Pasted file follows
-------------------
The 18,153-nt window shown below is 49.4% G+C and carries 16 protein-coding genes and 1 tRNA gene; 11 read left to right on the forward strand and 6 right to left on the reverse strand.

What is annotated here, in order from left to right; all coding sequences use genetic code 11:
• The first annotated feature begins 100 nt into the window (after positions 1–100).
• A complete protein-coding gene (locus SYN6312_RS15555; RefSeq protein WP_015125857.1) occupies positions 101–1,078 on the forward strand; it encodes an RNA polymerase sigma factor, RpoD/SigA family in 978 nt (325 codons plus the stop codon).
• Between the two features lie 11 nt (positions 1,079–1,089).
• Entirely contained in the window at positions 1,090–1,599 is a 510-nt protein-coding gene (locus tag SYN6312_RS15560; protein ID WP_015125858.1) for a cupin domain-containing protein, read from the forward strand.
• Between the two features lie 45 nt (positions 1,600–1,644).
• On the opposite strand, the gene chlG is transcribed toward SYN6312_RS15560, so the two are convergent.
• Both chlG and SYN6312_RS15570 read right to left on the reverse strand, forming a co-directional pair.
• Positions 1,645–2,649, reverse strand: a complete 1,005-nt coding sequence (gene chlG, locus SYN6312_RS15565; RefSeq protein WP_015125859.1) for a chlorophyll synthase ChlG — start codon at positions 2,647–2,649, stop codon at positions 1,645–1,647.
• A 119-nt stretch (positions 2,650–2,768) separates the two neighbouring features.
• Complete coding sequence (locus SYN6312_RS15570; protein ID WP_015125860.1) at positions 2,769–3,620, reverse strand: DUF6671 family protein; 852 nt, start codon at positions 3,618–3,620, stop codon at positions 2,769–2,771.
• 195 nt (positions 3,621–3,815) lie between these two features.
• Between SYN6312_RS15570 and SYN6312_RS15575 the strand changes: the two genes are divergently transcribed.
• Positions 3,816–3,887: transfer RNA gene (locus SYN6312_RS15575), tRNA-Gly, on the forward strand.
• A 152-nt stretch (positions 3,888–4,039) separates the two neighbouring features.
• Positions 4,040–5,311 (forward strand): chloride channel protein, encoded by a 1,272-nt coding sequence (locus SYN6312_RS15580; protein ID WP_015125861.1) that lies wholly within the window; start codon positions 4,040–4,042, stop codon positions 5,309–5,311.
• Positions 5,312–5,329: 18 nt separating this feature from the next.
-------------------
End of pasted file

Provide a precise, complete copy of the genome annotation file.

The 18,153-nt window shown below is 49.4% G+C and carries 16 protein-coding genes and 1 tRNA gene; 11 read left to right on the forward strand and 6 right to left on the reverse strand.

What is annotated here, in order from left to right; all coding sequences use genetic code 11:
• The first annotated feature begins 100 nt into the window (after positions 1–100).
• A complete protein-coding gene (locus SYN6312_RS15555; RefSeq protein WP_015125857.1) occupies positions 101–1,078 on the forward strand; it encodes an RNA polymerase sigma factor, RpoD/SigA family in 978 nt (325 codons plus the stop codon).
• Between the two features lie 11 nt (positions 1,079–1,089).
• Entirely contained in the window at positions 1,090–1,599 is a 510-nt protein-coding gene (locus tag SYN6312_RS15560; protein ID WP_015125858.1) for a cupin domain-containing protein, read from the forward strand.
• Between the two features lie 45 nt (positions 1,600–1,644).
• On the opposite strand, the gene chlG is transcribed toward SYN6312_RS15560, so the two are convergent.
• Both chlG and SYN6312_RS15570 read right to left on the reverse strand, forming a co-directional pair.
• Positions 1,645–2,649, reverse strand: a complete 1,005-nt coding sequence (gene chlG, locus SYN6312_RS15565; RefSeq protein WP_015125859.1) for a chlorophyll synthase ChlG — start codon at positions 2,647–2,649, stop codon at positions 1,645–1,647.
• A 119-nt stretch (positions 2,650–2,768) separates the two neighbouring features.
• Complete coding sequence (locus SYN6312_RS15570; protein ID WP_015125860.1) at positions 2,769–3,620, reverse strand: DUF6671 family protein; 852 nt, start codon at positions 3,618–3,620, stop codon at positions 2,769–2,771.
• 195 nt (positions 3,621–3,815) lie between these two features.
• Between SYN6312_RS15570 and SYN6312_RS15575 the strand changes: the two genes are divergently transcribed.
• Positions 3,816–3,887: transfer RNA gene (locus SYN6312_RS15575), tRNA-Gly, on the forward strand.
• A 152-nt stretch (positions 3,888–4,039) separates the two neighbouring features.
• Positions 4,040–5,311 (forward strand): chloride channel protein, encoded by a 1,272-nt coding sequence (locus SYN6312_RS15580; protein ID WP_015125861.1) that lies wholly within the window; start codon positions 4,040–4,042, stop codon positions 5,309–5,311.
• Positions 5,312–5,329: 18 nt separating this feature from the next.